Gold, Rich 1950–2003
Gold, Rich 1950–2003
(Richard J. Goldstein)
Original name Richard J. Goldstein; born June 24, 1950; died January 9, 2003, in Menlo Park, CA; son of Herbert and Phyllis Goldstein; married Marina LaPalma; children: Henry Chase Goldstein. Education: State University of New York, Albany, B.A.; Mills College, M.F.A.
Engineer, artist, writer, designer, composer, lecturer, researcher. Worked for Sega, Mattel, and Xerox PARC.
The Plenitude: Creativity, Innovation, and Making Stuff, MIT Press (Cambridge, MA), 2007.
The Plenitude: Creativity, Innovation, and Making Stuff is a posthumous publication by Rich Gold. Born Richard J. Goldstein on June 24, 1950, Gold spent his career in a collection of different occupations. Gold was an engineer, scientist, inventor, designer, artist, cartoonist, lecturer, and writer. His career and innovative ideas led him to affiliations with such well-known entities as the Massachusetts Institute of Technology, Sega, Mattel, and Xerox PARC. Though he lectured and discussed his ideas on consumer-based economy, he did not formally publish these ideas during his life.
After his death at the age of fifty-two, the Goldstein family collected his notes, speeches, and journal entries and published The Plenitude. This short book focuses on Gold's observations of the American consumer-based economy and the perpetual roles of innovation within this system. According to Gold, necessity and innovation spark invention; those inventions, in turn, spark necessity and innovation; they, in turn, spark invention. Each invention, each creative idea, each innovative concept leads to more stuff—and that stuff drives the American economy.
"The Plenitude" is a term Gold coined for this cycle of creativity and invention. Plenitude is "the limitless stuff produced to feed our consumer-focused economy," stated a reviewer writing in Publishers Weekly. One example Gold offers is television. When television was invented in the 1930s, it was a box that received a picture from only one station. As technology advanced and more stations were offered to satisfy the consumer, it became inconvenient to get up and change the channels manually. Thus, the remote control was invented as another byproduct of the cycle.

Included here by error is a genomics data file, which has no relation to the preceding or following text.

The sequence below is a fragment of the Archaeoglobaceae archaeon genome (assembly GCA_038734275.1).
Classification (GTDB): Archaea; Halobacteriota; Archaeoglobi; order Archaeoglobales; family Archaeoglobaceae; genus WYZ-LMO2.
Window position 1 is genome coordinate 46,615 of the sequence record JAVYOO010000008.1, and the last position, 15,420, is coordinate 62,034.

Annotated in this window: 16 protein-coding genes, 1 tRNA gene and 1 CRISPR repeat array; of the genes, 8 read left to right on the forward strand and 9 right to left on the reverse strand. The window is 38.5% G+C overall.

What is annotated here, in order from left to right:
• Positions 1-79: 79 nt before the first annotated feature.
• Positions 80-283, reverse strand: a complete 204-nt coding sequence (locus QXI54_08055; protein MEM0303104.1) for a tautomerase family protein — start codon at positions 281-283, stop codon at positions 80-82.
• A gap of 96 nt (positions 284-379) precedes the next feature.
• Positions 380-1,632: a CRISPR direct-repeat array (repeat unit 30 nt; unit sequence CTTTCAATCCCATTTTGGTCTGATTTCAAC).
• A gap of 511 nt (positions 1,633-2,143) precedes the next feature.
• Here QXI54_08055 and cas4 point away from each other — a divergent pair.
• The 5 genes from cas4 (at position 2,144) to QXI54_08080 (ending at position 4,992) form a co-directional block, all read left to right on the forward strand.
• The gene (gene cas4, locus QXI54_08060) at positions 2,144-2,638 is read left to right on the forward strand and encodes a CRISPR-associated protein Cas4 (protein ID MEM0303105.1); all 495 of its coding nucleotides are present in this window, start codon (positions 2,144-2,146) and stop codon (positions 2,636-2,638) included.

Gold's work focuses on the economy, invention, and science, yet it "reads more like his private notebook than a business guide," according to the Publishers Weekly critic. The book features an abundance of Gold's illustrations and cartoons offering visual explanations of Gold's musings. The book also includes commentary connecting such seemingly different subjects as baseball and consumerism.
The question of whether there is simply too much stuff generated by a consumer-based economy was mentioned by a contributor to Science News. The contributor noted that "the morality of creating and acquiring more stuff" is examined by Gold through his "seven basic patterns of innovation." These seven patterns are the most common driving forces of invention, necessity being the first of the seven. Though Gold does admit that some of what consumers purchase is unnecessary and unattractive, he still praises invention and how the "Plenitude" has helped society.
BIOGRAPHICAL AND CRITICAL SOURCES:
I.D., January 1, 2008, review of The Plenitude: Creativity, Innovation, and Making Stuff, p. 123.
Publishers Weekly, June 25, 2007, review of The Plenitude, p. 47.
Science News, September 29, 2007, review of The Plenitude, p. 207.
MIT Press Web site,http://mitpress.mit.edu/ (April 8, 2008), brief author profile.
Rich Gold Home Page,http://richgoldmemorial.onomy.com (April 8, 2008).